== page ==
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Where can I get a flu shot?

Getting vaccinated is the best protection against certain serious diseases. When a person receives a vaccine, flu shot, his or her defense cells begin to produce antibodies that will be stored in memory if the virus that actually causes the disease enters the body. This is a natural protective reaction that takes effect within 10 to 14 days of administration. Vaccines are the most effective method of preventing certain infectious diseases, such as influenza.


Contrary to some false beliefs, the vaccine does not cause the flu! It's safe, and most symptoms experienced after vaccination are mild and short-lived.


An important annual vaccination

A new vaccine is offered every year, based on the viruses circulating during the winter, as they change every year. The vaccine is effective against the flu shot strains most likely to circulate during the winter.


Who can be vaccinated?

flu shot vaccination is offered free of charge to anyone aged 6 months or over who requests it.


The vaccine is particularly recommended for people at higher risk of complications, such as :

  • people aged 75 and over;

  • people aged 6 months or over suffering from certain chronic illnesses;

  • residents of all ages in residential and long-term care centers (CHSLD) and intermediate resources;

  • pregnant women :

  • regardless of their stage of pregnancy, if they are suffering from certain chronic diseases;

  • who are 13 weeks or more pregnant.


Vaccination is also recommended for people likely to transmit influenza to those at greater risk of complications, i.e. :


  • relatives living in the same household as a child under 6 months of age;

  • close relations living in the same household as a person aged 75 or over, a person suffering from certain chronic illnesses or a pregnant woman;

  • caregivers of a resident of a CHSLD or intermediate resource, a person aged 75 or over, a person suffering from certain chronic illnesses or a pregnant woman;

  • healthcare personnel.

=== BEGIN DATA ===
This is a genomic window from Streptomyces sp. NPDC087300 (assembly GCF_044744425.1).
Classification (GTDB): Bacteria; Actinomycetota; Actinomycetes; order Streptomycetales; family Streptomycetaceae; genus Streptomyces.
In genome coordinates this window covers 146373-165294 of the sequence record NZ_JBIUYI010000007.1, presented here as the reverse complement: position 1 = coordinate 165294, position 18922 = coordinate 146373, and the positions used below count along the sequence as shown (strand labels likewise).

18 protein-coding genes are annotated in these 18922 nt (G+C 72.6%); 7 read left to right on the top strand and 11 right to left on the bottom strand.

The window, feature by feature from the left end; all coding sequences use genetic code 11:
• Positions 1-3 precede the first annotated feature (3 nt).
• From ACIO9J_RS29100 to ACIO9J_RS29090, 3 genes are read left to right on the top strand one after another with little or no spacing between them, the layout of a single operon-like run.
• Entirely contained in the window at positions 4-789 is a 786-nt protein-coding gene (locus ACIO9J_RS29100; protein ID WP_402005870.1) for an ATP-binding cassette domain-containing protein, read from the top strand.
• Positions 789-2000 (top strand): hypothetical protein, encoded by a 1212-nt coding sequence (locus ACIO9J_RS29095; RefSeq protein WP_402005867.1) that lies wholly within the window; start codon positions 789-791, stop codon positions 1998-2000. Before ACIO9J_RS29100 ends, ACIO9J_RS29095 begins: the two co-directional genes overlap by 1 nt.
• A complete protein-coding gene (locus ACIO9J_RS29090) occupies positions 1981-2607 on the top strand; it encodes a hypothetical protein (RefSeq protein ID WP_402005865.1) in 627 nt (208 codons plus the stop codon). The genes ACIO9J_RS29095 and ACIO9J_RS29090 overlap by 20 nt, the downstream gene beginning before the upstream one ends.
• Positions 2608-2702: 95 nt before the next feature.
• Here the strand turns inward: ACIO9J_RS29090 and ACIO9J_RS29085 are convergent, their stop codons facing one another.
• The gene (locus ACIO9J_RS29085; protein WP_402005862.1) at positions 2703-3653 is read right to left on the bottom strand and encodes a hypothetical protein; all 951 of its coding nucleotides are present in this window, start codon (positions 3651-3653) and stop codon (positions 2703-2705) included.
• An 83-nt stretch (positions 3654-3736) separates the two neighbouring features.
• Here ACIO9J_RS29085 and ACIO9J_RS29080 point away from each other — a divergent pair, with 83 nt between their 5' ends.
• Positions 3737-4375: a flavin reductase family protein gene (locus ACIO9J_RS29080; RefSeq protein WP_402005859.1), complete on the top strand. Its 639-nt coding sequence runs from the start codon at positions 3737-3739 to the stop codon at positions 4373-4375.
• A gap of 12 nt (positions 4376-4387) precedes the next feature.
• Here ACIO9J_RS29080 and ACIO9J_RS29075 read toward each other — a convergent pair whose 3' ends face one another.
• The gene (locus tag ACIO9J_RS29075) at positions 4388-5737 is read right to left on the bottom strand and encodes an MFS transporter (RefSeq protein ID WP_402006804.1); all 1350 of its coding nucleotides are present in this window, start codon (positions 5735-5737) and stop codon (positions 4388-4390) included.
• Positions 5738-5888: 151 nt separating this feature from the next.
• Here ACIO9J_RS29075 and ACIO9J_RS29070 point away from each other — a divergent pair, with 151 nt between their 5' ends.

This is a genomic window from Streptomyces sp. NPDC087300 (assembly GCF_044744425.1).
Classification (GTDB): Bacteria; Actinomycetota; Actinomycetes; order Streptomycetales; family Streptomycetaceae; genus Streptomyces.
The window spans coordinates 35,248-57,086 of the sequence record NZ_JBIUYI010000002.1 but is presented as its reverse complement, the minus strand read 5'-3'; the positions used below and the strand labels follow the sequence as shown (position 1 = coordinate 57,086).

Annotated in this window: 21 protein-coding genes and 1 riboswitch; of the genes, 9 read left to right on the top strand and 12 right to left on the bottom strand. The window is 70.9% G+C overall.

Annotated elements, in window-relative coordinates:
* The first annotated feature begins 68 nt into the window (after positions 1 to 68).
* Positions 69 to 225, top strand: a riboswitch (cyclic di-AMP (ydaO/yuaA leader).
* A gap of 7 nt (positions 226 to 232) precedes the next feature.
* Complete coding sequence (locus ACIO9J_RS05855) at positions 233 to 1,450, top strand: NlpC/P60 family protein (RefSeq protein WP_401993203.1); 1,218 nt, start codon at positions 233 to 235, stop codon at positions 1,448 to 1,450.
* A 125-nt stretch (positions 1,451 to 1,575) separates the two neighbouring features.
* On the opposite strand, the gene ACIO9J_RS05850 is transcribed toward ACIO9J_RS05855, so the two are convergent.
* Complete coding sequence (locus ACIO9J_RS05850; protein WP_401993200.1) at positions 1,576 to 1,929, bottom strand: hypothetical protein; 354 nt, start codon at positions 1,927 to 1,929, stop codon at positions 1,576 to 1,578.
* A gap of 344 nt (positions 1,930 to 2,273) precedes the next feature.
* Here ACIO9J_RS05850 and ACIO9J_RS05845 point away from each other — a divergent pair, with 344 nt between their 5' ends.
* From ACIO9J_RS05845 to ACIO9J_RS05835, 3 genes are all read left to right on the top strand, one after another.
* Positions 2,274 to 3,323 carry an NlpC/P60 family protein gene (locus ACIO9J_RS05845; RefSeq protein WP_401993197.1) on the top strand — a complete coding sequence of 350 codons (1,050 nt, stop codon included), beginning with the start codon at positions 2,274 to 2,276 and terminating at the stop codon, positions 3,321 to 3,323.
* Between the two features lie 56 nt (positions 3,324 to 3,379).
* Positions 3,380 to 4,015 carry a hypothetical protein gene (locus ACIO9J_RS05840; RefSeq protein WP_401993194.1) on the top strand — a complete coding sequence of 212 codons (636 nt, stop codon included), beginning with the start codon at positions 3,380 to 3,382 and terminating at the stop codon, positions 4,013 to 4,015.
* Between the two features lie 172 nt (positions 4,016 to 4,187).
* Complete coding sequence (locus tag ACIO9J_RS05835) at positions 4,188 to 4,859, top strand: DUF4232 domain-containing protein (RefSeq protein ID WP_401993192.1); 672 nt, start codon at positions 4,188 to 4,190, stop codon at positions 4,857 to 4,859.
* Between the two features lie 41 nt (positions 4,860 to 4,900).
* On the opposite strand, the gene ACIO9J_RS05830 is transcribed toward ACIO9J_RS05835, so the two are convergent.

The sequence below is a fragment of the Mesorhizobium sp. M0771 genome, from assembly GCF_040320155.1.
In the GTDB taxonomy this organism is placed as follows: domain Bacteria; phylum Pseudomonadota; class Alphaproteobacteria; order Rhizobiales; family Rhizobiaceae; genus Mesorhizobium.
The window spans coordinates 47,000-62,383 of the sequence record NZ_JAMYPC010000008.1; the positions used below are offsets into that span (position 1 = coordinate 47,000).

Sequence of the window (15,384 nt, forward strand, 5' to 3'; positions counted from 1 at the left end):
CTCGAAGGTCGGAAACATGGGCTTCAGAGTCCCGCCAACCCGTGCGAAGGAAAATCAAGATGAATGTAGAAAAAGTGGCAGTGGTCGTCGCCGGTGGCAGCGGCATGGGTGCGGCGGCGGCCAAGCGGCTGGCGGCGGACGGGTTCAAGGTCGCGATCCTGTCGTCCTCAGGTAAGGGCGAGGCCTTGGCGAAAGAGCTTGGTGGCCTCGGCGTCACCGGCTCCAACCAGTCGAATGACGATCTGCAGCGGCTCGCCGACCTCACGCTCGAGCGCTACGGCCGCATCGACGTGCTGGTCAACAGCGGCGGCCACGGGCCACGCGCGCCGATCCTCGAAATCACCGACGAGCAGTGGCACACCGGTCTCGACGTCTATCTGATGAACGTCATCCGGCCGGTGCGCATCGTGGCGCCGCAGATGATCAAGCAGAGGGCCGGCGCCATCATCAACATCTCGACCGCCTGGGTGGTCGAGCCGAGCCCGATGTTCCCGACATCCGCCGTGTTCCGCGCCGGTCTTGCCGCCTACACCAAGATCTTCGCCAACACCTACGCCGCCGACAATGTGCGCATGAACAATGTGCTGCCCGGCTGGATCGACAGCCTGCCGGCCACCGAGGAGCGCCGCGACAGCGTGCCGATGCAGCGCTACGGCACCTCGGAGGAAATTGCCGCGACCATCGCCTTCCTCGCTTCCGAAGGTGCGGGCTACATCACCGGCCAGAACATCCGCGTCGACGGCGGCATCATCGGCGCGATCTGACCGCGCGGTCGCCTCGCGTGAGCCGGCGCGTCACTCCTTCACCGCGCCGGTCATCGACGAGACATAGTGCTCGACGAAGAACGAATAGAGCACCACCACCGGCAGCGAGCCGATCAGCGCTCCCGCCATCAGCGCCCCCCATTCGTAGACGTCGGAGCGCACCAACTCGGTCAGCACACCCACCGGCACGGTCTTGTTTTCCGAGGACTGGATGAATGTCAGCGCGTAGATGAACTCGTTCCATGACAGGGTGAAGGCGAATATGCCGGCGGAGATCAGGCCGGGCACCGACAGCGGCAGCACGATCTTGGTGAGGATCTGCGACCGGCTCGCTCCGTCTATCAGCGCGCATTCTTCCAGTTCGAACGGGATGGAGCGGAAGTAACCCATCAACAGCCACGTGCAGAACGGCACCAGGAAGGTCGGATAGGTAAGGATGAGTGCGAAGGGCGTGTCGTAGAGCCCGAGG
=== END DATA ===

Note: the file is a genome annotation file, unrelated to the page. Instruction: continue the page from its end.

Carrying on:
Information sheets

  • Asthma

  • 75+ years

  • Diabetes

  • Immunosuppressed/Immunodepressed

  • Heart disease


How to protect babies?

Although children under six months of age are considered to be at risk, the vaccine is not recommended for them, as their immune systems do not respond well to the vaccine. It is therefore important that parents and close relatives of toddlers, who are likely to transmit the infection to them, are vaccinated. In fact, people who have been vaccinated against the disease protect those who have not, by preventing them from catching the flu.

Prevention and symptoms of influenza

How can I prevent influenza and other seasonal viruses?

Handwashing is an effective way to reduce the risk of contracting influenza and other respiratory viruses, and to avoid contaminating those around you. As often as necessary, you should :


  • Wash your hands with soap and water (antibacterial soap is not necessary).

  • Cover mouth and nose with a tissue when coughing or sneezing.

  • If a tissue is not available, cough into the crease of your elbow or upper arm.

  • Dispose of tissues in a wastebasket, then wash your hands.

  • Avoid visiting the elderly or chronically ill when ill.

  • Wear a mask in the presence of others to reduce the risk of transmitting the disease.

Symptoms and complications of influenza

Influenza is a highly contagious infection of the respiratory tract caused by a virus. It manifests itself as fever, muscle aches, fatigue, dry cough, sneezing, aches and pains, headache and sore throat - in short, a generalized malaise that lasts several days. The flu is contagious and can seriously affect the health of people, even those who are usually in good physical shape. The flu shot can cause bronchitis or pneumonia. Flu can lead to serious complications for young children, the elderly and people with chronic illnesses, which is why the vaccine is offered free of charge to those groups at higher risk of complications. Every year, influenza is linked to numerous hospitalizations and deaths in Quebec.

Information on the Web

To make the right decision about vaccination, you need the right information! Good information on the Internet is possible, provided you know how to identify websites with reliable content. However, credible websites are often drowned out by sites with no scientific basis. Government sites and the sites of recognized national medical associations are reliable sources of information. Remember that you can also obtain information on vaccination from your doctor or your local Centre intégré de santé et de services sociaux (CISSS). Here are a few suggested sources of information.

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